When I hear that line in the first reading: “keep encouraging yourselves while it is still today” (Hebrews 3:13) I always think of the old adage: “Practice makes perfect”. The author of the Letter to the Hebrews wants us to practice, every single day, the art of keeping our hearts open to God. He does this because he knows how sneaky and deceitful sin can be. It can creep up on us when we least expect it and try to convince us to make choices that drive a wedge between us and God, or between ourselves and the people around us.
This is why we need to be proactive, taking steps every day that will help us stay close to God. The more we practice, the stronger we become. It takes perseverance and dedication, but the result is worth all the effort.
Developing a life of prayer is easier for those of us who live in a religious community, but we all have to make an effort if we’re not going to drift into a dull routine. Even after decades of religious life, private prayer, lectio divina, the Office and daily Mass, are indispensable. The psalmist tells us that worshipping the God who made us keeps us humble and keeps our hearts soft. A daily dose of perspective, thanking God for who he is and what he has done for us, can do wonders for keeping us humble, grateful and committed to him.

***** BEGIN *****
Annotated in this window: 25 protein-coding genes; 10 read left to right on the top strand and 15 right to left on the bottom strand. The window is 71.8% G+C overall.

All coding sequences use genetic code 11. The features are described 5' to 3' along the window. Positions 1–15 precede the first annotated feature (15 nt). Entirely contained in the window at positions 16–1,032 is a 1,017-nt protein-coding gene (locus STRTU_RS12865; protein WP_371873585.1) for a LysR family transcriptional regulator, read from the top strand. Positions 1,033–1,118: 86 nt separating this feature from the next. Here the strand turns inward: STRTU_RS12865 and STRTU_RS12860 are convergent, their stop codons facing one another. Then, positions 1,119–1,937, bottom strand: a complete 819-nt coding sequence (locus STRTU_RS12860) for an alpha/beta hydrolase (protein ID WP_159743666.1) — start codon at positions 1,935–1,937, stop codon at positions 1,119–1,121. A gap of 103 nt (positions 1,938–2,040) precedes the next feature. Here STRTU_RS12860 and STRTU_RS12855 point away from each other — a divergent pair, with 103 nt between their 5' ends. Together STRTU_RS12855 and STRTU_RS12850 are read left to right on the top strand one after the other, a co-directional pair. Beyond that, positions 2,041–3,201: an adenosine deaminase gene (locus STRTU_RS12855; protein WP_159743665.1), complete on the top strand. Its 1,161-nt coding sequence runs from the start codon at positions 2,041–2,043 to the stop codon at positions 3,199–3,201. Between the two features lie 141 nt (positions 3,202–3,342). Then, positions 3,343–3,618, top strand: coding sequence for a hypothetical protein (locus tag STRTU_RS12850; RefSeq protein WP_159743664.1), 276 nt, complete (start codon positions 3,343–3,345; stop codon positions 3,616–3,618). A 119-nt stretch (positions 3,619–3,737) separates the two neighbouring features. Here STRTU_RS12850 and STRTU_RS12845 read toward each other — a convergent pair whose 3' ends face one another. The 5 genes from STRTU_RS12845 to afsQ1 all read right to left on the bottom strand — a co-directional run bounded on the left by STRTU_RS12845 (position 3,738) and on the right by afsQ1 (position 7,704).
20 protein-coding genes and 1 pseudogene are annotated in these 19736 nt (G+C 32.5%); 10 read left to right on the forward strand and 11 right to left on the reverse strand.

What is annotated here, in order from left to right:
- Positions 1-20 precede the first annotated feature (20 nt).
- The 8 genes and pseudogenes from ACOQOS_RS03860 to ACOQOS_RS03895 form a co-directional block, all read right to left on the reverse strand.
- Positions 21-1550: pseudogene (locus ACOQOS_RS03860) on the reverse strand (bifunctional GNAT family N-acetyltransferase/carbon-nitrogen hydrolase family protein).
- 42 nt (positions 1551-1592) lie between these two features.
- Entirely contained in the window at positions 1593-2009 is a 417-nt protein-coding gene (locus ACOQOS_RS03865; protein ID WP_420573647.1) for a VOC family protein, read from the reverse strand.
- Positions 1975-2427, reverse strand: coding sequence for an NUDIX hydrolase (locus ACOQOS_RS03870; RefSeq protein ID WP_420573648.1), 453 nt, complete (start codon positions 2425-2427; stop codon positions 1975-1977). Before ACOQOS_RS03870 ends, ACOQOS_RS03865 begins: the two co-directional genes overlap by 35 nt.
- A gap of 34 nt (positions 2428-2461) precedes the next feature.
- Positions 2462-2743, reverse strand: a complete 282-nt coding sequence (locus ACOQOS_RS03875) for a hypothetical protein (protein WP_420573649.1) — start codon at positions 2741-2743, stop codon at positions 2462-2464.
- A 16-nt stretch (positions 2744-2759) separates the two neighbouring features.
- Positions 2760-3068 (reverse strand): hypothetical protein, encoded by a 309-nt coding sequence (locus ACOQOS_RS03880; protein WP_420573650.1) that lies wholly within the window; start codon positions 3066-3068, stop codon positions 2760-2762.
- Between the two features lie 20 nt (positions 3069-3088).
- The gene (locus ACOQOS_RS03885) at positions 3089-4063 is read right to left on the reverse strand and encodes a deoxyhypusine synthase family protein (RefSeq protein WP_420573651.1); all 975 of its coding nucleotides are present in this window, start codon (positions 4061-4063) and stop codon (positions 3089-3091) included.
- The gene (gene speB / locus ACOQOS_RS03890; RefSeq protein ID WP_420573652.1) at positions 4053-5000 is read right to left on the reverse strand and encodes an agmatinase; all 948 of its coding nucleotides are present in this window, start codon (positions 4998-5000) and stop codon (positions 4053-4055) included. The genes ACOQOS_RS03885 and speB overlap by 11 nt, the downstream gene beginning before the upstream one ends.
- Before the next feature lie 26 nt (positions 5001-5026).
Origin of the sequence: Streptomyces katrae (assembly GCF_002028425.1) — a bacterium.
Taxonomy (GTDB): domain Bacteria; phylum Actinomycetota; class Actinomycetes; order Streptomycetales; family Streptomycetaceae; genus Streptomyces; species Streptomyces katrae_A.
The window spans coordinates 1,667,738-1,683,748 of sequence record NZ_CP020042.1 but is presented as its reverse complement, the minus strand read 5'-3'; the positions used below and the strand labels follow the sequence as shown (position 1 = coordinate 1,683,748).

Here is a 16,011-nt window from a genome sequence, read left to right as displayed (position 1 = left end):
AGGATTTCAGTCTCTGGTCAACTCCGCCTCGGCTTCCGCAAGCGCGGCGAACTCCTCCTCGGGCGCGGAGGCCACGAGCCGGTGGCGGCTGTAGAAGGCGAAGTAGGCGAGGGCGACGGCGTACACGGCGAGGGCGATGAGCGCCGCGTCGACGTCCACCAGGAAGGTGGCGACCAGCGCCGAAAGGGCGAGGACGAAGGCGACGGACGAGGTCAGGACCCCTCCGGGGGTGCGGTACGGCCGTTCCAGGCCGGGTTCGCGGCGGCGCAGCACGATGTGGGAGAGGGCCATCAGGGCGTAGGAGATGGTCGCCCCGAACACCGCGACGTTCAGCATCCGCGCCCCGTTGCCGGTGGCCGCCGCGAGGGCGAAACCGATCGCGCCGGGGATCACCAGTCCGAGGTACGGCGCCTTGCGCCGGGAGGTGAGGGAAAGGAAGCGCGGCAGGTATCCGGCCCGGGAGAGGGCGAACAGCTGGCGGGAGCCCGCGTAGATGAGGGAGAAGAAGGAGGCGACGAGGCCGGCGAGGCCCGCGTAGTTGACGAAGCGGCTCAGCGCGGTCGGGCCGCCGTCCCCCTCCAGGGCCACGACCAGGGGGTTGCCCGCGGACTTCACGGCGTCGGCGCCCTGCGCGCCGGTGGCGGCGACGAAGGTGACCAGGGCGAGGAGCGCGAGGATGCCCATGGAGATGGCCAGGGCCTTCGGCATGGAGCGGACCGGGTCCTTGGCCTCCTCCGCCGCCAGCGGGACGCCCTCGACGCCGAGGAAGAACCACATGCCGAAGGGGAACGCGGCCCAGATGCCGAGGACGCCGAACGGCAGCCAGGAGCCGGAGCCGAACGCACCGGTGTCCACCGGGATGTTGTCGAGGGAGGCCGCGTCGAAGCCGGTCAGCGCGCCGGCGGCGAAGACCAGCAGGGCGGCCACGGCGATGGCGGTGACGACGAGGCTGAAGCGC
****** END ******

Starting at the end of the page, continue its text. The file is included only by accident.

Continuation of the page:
We know that the Scriptures are not just words on a page. It is God’s own voice, capable of speaking directly to our hearts. And so the more time we spend with Scripture, the more opportunity God has to form us and shape us.
The examination of conscience at the end of the day is vitally important. As we get into the habit of looking back on our thoughts and actions, we can become more open to the Holy Spirit’s voice warning us when we begin to go astray.
Once we get into a rhythm it’s easy to keep our hearts open to God: the more we practice our faith, the better we will get.